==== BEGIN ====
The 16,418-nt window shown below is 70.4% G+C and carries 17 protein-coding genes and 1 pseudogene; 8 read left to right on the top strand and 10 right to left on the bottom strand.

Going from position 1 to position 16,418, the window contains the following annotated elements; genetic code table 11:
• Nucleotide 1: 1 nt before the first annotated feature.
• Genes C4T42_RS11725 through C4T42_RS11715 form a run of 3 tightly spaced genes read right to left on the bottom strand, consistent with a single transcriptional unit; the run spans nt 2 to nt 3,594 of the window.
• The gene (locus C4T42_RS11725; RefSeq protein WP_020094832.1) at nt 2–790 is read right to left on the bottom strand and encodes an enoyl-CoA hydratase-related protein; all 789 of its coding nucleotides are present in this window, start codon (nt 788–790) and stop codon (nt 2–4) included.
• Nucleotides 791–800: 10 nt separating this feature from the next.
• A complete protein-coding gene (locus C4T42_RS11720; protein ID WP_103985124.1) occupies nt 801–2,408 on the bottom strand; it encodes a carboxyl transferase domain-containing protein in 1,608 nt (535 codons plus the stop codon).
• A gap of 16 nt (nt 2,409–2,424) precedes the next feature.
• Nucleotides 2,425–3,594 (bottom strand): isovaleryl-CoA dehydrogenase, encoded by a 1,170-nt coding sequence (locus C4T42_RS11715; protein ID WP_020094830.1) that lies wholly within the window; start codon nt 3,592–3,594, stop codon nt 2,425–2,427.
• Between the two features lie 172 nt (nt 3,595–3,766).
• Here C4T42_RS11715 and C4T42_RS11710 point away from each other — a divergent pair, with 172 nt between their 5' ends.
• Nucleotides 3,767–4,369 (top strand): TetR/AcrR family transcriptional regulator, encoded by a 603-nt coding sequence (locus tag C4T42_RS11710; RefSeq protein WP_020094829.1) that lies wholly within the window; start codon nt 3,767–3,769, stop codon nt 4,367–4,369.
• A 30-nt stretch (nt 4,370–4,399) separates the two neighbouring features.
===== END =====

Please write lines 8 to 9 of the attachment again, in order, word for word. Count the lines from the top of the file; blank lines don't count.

• A gap of 16 nt (nt 2,409–2,424) precedes the next feature.
• Nucleotides 2,425–3,594 (bottom strand): isovaleryl-CoA dehydrogenase, encoded by a 1,170-nt coding sequence (locus C4T42_RS11715; protein ID WP_020094830.1) that lies wholly within the window; start codon nt 3,592–3,594, stop codon nt 2,425–2,427.